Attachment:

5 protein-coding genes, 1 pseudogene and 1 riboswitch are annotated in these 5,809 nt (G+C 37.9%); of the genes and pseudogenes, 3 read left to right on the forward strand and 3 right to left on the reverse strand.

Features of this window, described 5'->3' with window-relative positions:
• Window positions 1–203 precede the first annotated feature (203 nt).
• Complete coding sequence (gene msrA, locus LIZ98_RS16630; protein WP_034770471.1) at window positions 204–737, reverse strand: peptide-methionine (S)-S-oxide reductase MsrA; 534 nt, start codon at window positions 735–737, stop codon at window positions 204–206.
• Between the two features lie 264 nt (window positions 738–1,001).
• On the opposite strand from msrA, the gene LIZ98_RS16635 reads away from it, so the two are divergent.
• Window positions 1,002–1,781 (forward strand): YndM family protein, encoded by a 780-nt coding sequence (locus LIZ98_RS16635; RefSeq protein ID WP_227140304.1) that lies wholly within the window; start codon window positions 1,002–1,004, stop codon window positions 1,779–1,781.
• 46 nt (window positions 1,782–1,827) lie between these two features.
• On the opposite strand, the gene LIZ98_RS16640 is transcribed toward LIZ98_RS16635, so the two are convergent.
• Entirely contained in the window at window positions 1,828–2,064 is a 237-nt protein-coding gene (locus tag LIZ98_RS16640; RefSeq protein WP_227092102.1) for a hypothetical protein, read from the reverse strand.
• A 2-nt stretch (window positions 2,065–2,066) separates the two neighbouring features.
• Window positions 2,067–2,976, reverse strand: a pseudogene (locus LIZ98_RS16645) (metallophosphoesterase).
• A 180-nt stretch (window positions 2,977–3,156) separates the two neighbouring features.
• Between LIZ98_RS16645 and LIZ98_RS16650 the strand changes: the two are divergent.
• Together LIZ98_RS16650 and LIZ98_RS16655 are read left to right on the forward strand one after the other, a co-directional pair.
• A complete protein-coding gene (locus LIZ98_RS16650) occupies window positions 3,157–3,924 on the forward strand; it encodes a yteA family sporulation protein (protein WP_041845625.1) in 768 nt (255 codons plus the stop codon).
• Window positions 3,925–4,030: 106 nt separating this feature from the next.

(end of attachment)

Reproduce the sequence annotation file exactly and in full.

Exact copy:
5 protein-coding genes, 1 pseudogene and 1 riboswitch are annotated in these 5,809 nt (G+C 37.9%); of the genes and pseudogenes, 3 read left to right on the forward strand and 3 right to left on the reverse strand.

Features of this window, described 5'->3' with window-relative positions:
• Window positions 1–203 precede the first annotated feature (203 nt).
• Complete coding sequence (gene msrA, locus LIZ98_RS16630; protein WP_034770471.1) at window positions 204–737, reverse strand: peptide-methionine (S)-S-oxide reductase MsrA; 534 nt, start codon at window positions 735–737, stop codon at window positions 204–206.
• Between the two features lie 264 nt (window positions 738–1,001).
• On the opposite strand from msrA, the gene LIZ98_RS16635 reads away from it, so the two are divergent.
• Window positions 1,002–1,781 (forward strand): YndM family protein, encoded by a 780-nt coding sequence (locus LIZ98_RS16635; RefSeq protein ID WP_227140304.1) that lies wholly within the window; start codon window positions 1,002–1,004, stop codon window positions 1,779–1,781.
• 46 nt (window positions 1,782–1,827) lie between these two features.
• On the opposite strand, the gene LIZ98_RS16640 is transcribed toward LIZ98_RS16635, so the two are convergent.
• Entirely contained in the window at window positions 1,828–2,064 is a 237-nt protein-coding gene (locus tag LIZ98_RS16640; RefSeq protein WP_227092102.1) for a hypothetical protein, read from the reverse strand.
• A 2-nt stretch (window positions 2,065–2,066) separates the two neighbouring features.
• Window positions 2,067–2,976, reverse strand: a pseudogene (locus LIZ98_RS16645) (metallophosphoesterase).
• A 180-nt stretch (window positions 2,977–3,156) separates the two neighbouring features.
• Between LIZ98_RS16645 and LIZ98_RS16650 the strand changes: the two are divergent.
• Together LIZ98_RS16650 and LIZ98_RS16655 are read left to right on the forward strand one after the other, a co-directional pair.
• A complete protein-coding gene (locus LIZ98_RS16650) occupies window positions 3,157–3,924 on the forward strand; it encodes a yteA family sporulation protein (protein WP_041845625.1) in 768 nt (255 codons plus the stop codon).
• Window positions 3,925–4,030: 106 nt separating this feature from the next.